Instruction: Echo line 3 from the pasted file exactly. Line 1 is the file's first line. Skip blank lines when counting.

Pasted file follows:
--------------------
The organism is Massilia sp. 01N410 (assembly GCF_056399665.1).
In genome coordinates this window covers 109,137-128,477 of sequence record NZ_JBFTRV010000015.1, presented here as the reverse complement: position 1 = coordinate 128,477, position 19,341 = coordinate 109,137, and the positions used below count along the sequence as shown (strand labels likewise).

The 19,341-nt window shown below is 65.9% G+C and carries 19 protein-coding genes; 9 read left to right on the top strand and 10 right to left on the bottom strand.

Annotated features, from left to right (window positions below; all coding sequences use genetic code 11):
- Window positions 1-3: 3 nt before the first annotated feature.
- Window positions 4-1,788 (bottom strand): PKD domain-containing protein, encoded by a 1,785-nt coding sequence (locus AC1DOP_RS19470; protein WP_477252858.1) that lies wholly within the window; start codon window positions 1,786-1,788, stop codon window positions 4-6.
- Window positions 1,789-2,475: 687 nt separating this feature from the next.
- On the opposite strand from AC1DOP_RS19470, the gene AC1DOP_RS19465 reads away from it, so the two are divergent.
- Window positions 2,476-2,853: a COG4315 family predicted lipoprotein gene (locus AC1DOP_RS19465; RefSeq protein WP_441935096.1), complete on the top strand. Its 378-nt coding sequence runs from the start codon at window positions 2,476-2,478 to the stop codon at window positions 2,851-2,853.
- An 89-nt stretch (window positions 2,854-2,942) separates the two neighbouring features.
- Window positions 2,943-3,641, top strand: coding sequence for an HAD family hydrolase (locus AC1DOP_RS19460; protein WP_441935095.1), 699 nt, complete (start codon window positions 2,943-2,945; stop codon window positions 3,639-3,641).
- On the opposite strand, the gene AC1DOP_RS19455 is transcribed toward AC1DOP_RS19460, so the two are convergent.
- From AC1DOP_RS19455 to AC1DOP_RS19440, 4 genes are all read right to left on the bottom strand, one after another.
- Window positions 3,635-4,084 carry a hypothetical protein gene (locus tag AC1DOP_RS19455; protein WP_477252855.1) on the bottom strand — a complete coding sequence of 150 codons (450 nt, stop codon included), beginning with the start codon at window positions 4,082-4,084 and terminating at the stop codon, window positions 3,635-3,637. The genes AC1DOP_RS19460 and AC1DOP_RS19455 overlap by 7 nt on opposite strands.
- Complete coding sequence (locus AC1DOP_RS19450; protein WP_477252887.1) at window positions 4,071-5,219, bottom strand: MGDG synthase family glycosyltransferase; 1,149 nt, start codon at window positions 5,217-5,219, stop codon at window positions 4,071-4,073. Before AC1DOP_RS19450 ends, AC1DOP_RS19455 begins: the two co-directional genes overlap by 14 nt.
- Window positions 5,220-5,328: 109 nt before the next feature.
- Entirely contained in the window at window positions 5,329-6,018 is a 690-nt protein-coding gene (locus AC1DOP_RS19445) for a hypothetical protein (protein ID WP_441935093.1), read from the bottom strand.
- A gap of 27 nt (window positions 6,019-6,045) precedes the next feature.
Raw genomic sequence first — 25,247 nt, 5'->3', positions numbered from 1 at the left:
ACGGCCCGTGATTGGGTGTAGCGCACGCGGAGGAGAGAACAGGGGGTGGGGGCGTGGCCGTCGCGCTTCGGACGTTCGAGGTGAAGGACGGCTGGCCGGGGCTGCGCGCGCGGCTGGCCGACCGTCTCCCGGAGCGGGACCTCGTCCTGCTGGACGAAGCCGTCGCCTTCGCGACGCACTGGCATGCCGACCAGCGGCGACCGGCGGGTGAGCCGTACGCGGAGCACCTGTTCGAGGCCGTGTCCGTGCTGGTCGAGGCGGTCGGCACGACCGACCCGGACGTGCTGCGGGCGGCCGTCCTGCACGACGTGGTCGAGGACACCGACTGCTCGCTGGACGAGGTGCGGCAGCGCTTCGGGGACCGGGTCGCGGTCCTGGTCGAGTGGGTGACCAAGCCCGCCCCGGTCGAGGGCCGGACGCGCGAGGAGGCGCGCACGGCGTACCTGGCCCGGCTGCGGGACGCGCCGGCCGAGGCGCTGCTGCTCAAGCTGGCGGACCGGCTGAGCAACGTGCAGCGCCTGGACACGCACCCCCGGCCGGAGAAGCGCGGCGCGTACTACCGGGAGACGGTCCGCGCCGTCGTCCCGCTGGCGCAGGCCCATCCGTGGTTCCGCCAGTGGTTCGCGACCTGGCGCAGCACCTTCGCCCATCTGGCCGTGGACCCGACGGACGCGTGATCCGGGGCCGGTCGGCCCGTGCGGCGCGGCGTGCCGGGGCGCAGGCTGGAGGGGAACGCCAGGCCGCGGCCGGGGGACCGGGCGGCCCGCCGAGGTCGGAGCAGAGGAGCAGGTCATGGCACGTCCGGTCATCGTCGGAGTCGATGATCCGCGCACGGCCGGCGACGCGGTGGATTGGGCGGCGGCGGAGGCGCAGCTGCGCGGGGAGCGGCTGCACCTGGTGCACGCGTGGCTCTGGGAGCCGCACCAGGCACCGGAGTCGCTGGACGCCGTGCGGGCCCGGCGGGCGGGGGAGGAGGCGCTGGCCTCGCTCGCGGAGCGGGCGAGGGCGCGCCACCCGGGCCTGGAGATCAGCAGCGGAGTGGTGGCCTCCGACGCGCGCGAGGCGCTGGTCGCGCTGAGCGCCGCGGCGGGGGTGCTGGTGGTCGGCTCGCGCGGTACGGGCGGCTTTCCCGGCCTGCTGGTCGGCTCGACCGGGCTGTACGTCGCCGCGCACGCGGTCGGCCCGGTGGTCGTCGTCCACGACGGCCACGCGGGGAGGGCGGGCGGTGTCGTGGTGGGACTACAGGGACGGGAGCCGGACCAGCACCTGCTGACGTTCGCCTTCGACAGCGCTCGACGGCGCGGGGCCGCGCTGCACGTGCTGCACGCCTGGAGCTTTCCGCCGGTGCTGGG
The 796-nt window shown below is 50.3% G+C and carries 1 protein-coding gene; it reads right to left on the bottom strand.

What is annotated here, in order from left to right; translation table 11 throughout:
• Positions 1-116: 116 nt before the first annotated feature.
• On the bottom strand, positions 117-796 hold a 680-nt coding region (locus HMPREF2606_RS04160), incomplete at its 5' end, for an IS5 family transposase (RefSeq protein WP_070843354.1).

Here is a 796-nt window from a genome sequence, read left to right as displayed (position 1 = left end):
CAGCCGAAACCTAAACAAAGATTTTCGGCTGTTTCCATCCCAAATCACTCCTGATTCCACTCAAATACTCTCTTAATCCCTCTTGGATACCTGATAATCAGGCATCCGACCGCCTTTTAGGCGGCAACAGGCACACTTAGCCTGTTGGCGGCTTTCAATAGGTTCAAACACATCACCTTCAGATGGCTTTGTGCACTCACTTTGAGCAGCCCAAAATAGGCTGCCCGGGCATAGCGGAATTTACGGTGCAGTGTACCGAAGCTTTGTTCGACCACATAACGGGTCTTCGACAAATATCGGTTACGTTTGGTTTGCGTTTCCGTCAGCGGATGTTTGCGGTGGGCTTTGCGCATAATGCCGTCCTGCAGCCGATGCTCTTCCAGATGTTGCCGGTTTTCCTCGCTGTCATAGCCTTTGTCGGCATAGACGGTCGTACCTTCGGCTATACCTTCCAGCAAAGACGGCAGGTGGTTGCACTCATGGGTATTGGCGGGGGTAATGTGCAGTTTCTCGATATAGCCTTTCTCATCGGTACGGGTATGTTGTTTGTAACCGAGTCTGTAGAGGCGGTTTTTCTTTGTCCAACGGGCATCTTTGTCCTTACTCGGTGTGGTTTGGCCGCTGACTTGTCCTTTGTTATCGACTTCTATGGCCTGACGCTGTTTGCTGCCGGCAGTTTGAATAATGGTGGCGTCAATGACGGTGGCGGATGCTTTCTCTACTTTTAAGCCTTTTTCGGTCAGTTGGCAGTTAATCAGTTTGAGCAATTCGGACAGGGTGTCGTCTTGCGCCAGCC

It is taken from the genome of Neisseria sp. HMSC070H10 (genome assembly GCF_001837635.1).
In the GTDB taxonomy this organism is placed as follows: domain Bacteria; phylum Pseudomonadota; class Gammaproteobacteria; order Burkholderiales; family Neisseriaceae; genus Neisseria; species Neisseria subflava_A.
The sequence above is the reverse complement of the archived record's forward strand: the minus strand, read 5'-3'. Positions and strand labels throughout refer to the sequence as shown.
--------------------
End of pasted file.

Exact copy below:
The 19,341-nt window shown below is 65.9% G+C and carries 19 protein-coding genes; 9 read left to right on the top strand and 10 right to left on the bottom strand.